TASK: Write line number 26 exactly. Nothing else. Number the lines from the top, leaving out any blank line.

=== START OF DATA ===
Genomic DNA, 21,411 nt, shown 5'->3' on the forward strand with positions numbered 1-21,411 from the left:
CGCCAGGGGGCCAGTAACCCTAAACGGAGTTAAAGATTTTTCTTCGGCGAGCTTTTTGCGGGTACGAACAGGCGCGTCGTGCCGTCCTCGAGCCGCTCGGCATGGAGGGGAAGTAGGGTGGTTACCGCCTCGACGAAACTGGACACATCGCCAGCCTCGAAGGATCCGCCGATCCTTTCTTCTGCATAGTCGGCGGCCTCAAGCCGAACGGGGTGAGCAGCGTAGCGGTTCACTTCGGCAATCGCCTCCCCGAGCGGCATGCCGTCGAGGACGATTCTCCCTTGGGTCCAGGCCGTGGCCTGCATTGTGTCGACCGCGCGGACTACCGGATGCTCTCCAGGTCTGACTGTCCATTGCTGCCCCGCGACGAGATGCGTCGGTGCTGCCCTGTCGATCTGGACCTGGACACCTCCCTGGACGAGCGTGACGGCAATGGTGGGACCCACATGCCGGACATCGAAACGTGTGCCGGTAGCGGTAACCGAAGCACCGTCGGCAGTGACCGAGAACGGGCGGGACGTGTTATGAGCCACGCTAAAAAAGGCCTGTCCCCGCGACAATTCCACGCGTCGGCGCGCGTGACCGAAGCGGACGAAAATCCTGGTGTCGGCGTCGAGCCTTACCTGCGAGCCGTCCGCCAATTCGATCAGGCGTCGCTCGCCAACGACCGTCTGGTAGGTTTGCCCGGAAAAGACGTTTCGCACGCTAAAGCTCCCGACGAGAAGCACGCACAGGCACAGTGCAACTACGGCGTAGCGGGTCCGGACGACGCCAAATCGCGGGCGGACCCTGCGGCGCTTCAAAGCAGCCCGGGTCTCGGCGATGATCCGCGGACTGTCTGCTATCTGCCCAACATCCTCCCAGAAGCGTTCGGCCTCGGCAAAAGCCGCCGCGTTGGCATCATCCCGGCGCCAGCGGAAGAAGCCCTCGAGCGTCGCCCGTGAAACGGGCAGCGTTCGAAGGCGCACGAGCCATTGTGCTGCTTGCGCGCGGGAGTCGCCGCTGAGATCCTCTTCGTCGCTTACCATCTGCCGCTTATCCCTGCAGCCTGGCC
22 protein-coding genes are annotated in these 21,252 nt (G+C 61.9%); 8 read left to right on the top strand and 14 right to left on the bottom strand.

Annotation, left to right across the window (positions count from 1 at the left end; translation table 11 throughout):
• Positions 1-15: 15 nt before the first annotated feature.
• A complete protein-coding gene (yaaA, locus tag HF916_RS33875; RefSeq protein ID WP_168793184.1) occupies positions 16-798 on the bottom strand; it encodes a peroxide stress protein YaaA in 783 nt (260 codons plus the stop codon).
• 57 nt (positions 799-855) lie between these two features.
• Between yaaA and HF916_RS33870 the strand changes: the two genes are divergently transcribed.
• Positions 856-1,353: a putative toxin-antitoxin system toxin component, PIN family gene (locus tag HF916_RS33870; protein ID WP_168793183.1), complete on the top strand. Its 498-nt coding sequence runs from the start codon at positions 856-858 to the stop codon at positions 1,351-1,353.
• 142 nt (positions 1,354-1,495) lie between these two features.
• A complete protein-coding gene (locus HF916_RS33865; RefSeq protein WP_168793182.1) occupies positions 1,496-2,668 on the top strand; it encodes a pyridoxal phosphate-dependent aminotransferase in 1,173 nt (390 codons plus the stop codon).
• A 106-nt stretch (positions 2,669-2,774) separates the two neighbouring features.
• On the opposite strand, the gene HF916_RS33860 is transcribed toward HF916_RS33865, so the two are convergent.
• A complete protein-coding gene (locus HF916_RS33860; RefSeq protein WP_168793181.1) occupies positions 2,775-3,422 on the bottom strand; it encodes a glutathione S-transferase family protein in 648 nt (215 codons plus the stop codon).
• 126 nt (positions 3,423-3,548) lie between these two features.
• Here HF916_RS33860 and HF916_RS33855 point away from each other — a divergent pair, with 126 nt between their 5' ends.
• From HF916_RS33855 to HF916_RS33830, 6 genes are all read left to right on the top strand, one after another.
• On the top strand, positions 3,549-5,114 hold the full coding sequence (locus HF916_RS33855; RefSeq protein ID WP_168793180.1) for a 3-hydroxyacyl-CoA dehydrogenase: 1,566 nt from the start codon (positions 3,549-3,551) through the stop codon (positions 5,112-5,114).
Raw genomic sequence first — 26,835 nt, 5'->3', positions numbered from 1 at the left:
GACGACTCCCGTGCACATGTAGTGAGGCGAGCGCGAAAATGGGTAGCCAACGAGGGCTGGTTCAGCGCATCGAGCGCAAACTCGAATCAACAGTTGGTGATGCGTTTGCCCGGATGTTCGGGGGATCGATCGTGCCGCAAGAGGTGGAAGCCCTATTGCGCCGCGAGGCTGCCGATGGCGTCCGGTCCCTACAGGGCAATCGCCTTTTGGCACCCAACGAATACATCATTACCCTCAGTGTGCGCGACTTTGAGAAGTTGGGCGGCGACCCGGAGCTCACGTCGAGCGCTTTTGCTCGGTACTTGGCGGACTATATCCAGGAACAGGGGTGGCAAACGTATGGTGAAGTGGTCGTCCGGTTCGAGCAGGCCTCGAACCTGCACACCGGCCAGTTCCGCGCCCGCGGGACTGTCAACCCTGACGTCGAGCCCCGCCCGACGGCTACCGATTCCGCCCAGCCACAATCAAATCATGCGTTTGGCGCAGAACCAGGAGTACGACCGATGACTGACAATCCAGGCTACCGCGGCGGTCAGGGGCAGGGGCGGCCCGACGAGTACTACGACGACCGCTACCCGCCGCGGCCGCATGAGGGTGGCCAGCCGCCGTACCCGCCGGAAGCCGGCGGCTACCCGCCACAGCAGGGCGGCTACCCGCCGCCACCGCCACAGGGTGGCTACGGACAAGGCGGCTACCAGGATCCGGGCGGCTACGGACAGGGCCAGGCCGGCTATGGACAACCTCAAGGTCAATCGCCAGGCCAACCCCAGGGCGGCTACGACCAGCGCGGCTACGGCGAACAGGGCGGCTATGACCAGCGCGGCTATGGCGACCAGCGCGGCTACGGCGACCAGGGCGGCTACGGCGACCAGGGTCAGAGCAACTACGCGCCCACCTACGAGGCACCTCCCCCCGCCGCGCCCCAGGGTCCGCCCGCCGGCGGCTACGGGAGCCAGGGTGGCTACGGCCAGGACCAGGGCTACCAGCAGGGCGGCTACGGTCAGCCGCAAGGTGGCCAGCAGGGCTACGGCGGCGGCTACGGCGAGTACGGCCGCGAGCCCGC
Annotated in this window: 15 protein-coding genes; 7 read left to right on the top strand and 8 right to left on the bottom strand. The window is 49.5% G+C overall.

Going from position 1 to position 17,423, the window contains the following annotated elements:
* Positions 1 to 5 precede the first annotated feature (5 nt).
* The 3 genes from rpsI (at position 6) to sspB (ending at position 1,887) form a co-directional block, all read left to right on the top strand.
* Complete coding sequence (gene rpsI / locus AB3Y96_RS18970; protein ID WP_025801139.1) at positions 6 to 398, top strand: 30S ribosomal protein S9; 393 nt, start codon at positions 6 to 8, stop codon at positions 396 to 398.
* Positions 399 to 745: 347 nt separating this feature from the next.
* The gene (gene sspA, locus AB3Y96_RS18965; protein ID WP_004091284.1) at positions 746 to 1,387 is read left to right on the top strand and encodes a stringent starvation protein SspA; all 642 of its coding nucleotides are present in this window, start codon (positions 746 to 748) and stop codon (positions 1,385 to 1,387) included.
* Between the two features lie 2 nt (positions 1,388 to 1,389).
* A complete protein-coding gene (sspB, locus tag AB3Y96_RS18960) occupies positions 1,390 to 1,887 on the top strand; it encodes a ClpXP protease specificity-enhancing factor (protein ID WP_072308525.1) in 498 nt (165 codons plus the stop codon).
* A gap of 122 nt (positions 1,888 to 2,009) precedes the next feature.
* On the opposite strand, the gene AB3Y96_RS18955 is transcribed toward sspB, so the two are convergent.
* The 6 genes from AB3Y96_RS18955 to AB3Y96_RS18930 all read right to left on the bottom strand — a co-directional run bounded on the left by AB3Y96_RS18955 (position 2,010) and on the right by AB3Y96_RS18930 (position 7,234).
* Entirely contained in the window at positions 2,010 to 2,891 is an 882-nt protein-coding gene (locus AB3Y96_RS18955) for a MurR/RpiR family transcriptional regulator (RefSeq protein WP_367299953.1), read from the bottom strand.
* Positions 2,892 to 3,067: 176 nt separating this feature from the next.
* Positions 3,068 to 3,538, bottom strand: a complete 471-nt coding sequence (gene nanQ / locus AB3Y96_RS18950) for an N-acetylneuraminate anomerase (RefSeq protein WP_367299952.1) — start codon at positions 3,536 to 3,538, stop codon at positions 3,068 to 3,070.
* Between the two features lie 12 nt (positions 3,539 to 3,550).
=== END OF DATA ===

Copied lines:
* Positions 399 to 745: 347 nt separating this feature from the next.